• finally iMX8QuadMax comes with different configurations, but the high end is Octa-core with x2 Cortex-A72 + x4 Cortex-A53 + x2 Cortex-M4F and is more powerful than the popular Rockchip RK3399

Why we did started working on such monster?

Company from EU which values the OSHW recognized the absence of high end open source Linux board and asked us to design one. They offered to cover all associated design costs. They specially requested this to be not yet another RK3399 board, but based on SOC with proper documentation and software support. NXP’s high end iMX8QuadMax matched their requirements perfectly.

Currently all powerful Cortex-A72 comes from Chinese or Korean origin and are always closed projects, the only published info in best case is PDF schematic which can’t be verified i.e. the final product may or may not match what they publish. The popular Raspberry Pi go even further and their “schemaitcs” are just connector diagrams.

This is how the Tukhla project was born, it will have:

  • MIMX8QM5AVUFFAB Octa-core SOC with: ( x2 Cortex-A72, x4 Cortex-A53, x2 Cortex-M4F, x4 GPUs with 16 Vec4-Shader GPU, 32 compute units OpenGL® ES 3.2 and Vulkan® support Tessellation and Geometry Shading, Split-GPU architecture enables 2x 8 Shader Cores, 4k h.265 Decode, 1080p h.264 encode)
  • x2 LPDDR4 x32 databus RAM memory with up to 16GB of RAM configuration
  • PMU taking all power lines from single 12V/4A source
  • micro SD card
  • eMMC Flash with differnt sizes
  • QSPI Flash
  • x1 SATA for external HDD/SSD drives
  • x2 single lane PCIe with M2 connectors for NVMe
  • HDMI input 1.4 RX with HDCP 2.2
  • HDMI output 2.0 TX with HDCP 2.2 4K
  • USB 2.0 OTG
  • USB 3.0 HOST
  • x2 Gigabit Ethernet
  • x2 MIPI CSI camera connectors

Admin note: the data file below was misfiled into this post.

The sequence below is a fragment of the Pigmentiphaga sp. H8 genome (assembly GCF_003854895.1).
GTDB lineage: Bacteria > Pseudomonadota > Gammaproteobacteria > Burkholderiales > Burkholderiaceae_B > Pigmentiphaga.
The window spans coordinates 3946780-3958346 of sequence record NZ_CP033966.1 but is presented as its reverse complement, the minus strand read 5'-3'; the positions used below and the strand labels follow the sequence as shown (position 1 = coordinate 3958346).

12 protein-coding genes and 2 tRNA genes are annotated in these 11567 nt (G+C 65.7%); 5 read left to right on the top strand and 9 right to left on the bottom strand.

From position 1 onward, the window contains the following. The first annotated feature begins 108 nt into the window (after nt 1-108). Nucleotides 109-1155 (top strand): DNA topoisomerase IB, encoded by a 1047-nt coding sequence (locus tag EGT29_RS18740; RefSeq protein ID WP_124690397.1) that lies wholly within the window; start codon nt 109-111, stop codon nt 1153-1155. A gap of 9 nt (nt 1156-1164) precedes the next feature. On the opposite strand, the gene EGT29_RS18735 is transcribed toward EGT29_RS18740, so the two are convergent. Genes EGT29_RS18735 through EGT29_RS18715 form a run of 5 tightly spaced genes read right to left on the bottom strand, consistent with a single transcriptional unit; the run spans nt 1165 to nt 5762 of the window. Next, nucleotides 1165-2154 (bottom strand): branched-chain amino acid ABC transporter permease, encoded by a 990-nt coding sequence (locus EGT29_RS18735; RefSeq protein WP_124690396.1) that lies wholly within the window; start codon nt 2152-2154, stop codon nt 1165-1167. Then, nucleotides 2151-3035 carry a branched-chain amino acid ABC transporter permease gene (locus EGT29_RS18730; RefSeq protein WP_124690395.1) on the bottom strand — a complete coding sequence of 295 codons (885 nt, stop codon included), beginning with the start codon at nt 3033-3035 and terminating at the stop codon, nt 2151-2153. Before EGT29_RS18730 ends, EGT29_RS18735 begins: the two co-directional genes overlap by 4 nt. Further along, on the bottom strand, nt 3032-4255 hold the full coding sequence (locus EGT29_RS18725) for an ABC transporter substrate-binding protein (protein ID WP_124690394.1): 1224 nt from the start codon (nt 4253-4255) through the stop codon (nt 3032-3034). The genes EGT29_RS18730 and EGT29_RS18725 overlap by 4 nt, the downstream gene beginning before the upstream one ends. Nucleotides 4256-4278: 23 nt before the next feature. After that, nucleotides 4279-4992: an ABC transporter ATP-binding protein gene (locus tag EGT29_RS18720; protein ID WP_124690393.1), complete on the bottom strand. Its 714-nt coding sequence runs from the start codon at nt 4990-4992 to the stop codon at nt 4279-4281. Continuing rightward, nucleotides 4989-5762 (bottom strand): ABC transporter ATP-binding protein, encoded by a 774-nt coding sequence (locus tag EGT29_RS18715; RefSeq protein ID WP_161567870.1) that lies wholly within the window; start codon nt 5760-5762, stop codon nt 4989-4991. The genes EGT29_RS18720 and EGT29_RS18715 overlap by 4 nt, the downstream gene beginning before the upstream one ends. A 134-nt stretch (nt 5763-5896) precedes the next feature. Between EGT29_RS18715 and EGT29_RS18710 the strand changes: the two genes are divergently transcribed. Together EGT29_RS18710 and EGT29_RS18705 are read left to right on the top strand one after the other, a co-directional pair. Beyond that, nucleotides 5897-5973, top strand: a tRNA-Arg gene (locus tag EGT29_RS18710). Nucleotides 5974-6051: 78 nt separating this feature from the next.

The price of MIMX8QM5AVUFFAB alone is around EUR 100 in small quantities and currently LPDDR4 4GB cost EUR 35, LPDDR4 8GB cost EUR 50, LPDDR4 16GB cost EUR 180.

So with BOM over EUR 200 this board will not be affordable for the most of Raspberry Pi $35 price range users.

This board targets professionals, who need high performance board and being not dependent by Chinese SOC vendors. With all hardware open, which gives them security for their business as the design is public.

iMX8QuadMax SOC is available in automotive AEC-Q100 Grade 3 (-40° to 125° C Tj), Industrial (-40° to 105° C Tj), Consumer (-20° to 105° C Tj)

Some of the features like HDMI input are not present in the Chinese SOCs at all.

iMX8QuadMax may have DSP and incorporate Vision and Speech Recognition interactivity via a powerful vision pipeline and audio processing subsystem.

The Software support include: Android™, Linux®, FreeRTOS, QNX™, Green Hills®, Dornerworks XEN™.

iMX8QuadMax is fully supported on NXP’s 10 and 15-year Longevity Program

Tukhla means Brick in Bulgarian (and other Slavish languages) and it will be the OSHW building block for whole range of different solutions.

How long it will take to finish this design?

We honestly don’t know. It took more than month just to capture the schematic in the state it is now:

There is long path now to create and verify all component packages (just the SOC is in 1313 BGA ball package), verify the schematic signals, place the components on the PCB, route high speed signals manually.

It may be 6 months or more. We got unofficial info that NXP engineers spent more than year to make the NXP iMX8QMax demo board.